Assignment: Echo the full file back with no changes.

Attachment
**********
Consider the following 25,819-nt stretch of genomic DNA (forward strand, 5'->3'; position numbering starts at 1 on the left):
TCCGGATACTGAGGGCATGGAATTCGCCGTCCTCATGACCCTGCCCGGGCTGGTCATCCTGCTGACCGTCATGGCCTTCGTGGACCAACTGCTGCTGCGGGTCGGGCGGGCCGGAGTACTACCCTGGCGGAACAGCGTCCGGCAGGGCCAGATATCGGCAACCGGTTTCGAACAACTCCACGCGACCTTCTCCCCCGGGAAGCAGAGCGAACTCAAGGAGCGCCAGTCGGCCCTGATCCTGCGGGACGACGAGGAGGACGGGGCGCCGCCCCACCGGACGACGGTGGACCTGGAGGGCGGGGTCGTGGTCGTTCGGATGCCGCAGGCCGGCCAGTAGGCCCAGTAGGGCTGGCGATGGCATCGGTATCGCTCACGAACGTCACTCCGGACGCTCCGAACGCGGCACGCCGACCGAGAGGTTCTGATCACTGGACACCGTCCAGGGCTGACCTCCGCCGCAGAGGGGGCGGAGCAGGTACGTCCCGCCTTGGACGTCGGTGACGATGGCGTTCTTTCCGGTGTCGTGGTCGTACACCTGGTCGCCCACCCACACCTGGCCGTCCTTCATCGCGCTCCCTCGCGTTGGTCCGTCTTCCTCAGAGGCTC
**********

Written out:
Consider the following 25,819-nt stretch of genomic DNA (forward strand, 5'->3'; position numbering starts at 1 on the left):
TCCGGATACTGAGGGCATGGAATTCGCCGTCCTCATGACCCTGCCCGGGCTGGTCATCCTGCTGACCGTCATGGCCTTCGTGGACCAACTGCTGCTGCGGGTCGGGCGGGCCGGAGTACTACCCTGGCGGAACAGCGTCCGGCAGGGCCAGATATCGGCAACCGGTTTCGAACAACTCCACGCGACCTTCTCCCCCGGGAAGCAGAGCGAACTCAAGGAGCGCCAGTCGGCCCTGATCCTGCGGGACGACGAGGAGGACGGGGCGCCGCCCCACCGGACGACGGTGGACCTGGAGGGCGGGGTCGTGGTCGTTCGGATGCCGCAGGCCGGCCAGTAGGCCCAGTAGGGCTGGCGATGGCATCGGTATCGCTCACGAACGTCACTCCGGACGCTCCGAACGCGGCACGCCGACCGAGAGGTTCTGATCACTGGACACCGTCCAGGGCTGACCTCCGCCGCAGAGGGGGCGGAGCAGGTACGTCCCGCCTTGGACGTCGGTGACGATGGCGTTCTTTCCGGTGTCGTGGTCGTACACCTGGTCGCCCACCCACACCTGGCCGTCCTTCATCGCGCTCCCTCGCGTTGGTCCGTCTTCCTCAGAGGCTC